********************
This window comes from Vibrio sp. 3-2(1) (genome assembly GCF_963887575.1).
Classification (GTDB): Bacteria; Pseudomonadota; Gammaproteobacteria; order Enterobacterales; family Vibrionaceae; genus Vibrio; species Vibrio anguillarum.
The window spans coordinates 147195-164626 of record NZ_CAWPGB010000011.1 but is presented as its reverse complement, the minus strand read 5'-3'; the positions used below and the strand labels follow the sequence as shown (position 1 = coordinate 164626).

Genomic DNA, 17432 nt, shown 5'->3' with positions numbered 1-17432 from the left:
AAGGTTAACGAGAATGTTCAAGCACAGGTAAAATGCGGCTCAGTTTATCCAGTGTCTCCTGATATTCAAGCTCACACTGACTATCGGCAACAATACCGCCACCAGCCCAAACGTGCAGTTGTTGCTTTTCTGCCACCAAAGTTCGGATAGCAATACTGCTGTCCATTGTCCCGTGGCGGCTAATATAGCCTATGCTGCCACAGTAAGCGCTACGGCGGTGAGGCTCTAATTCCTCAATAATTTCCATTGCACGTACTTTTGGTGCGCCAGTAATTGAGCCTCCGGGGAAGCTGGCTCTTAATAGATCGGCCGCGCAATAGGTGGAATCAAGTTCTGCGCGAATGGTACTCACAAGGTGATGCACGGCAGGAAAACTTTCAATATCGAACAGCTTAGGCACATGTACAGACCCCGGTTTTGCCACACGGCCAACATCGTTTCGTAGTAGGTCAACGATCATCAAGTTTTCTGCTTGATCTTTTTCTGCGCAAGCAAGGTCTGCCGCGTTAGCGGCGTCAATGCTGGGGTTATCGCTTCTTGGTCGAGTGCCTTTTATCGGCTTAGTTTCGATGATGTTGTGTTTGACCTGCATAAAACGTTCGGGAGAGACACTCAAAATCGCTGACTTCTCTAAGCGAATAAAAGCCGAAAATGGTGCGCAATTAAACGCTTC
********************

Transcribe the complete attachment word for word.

This window comes from Vibrio sp. 3-2(1) (genome assembly GCF_963887575.1).
Classification (GTDB): Bacteria; Pseudomonadota; Gammaproteobacteria; order Enterobacterales; family Vibrionaceae; genus Vibrio; species Vibrio anguillarum.
The window spans coordinates 147195-164626 of record NZ_CAWPGB010000011.1 but is presented as its reverse complement, the minus strand read 5'-3'; the positions used below and the strand labels follow the sequence as shown (position 1 = coordinate 164626).

Genomic DNA, 17432 nt, shown 5'->3' with positions numbered 1-17432 from the left:
AAGGTTAACGAGAATGTTCAAGCACAGGTAAAATGCGGCTCAGTTTATCCAGTGTCTCCTGATATTCAAGCTCACACTGACTATCGGCAACAATACCGCCACCAGCCCAAACGTGCAGTTGTTGCTTTTCTGCCACCAAAGTTCGGATAGCAATACTGCTGTCCATTGTCCCGTGGCGGCTAATATAGCCTATGCTGCCACAGTAAGCGCTACGGCGGTGAGGCTCTAATTCCTCAATAATTTCCATTGCACGTACTTTTGGTGCGCCAGTAATTGAGCCTCCGGGGAAGCTGGCTCTTAATAGATCGGCCGCGCAATAGGTGGAATCAAGTTCTGCGCGAATGGTACTCACAAGGTGATGCACGGCAGGAAAACTTTCAATATCGAACAGCTTAGGCACATGTACAGACCCCGGTTTTGCCACACGGCCAACATCGTTTCGTAGTAGGTCAACGATCATCAAGTTTTCTGCTTGATCTTTTTCTGCGCAAGCAAGGTCTGCCGCGTTAGCGGCGTCAATGCTGGGGTTATCGCTTCTTGGTCGAGTGCCTTTTATCGGCTTAGTTTCGATGATGTTGTGTTTGACCTGCATAAAACGTTCGGGAGAGACACTCAAAATCGCTGACTTCTCTAAGCGAATAAAAGCCGAAAATGGTGCGCAATTAAACGCTTC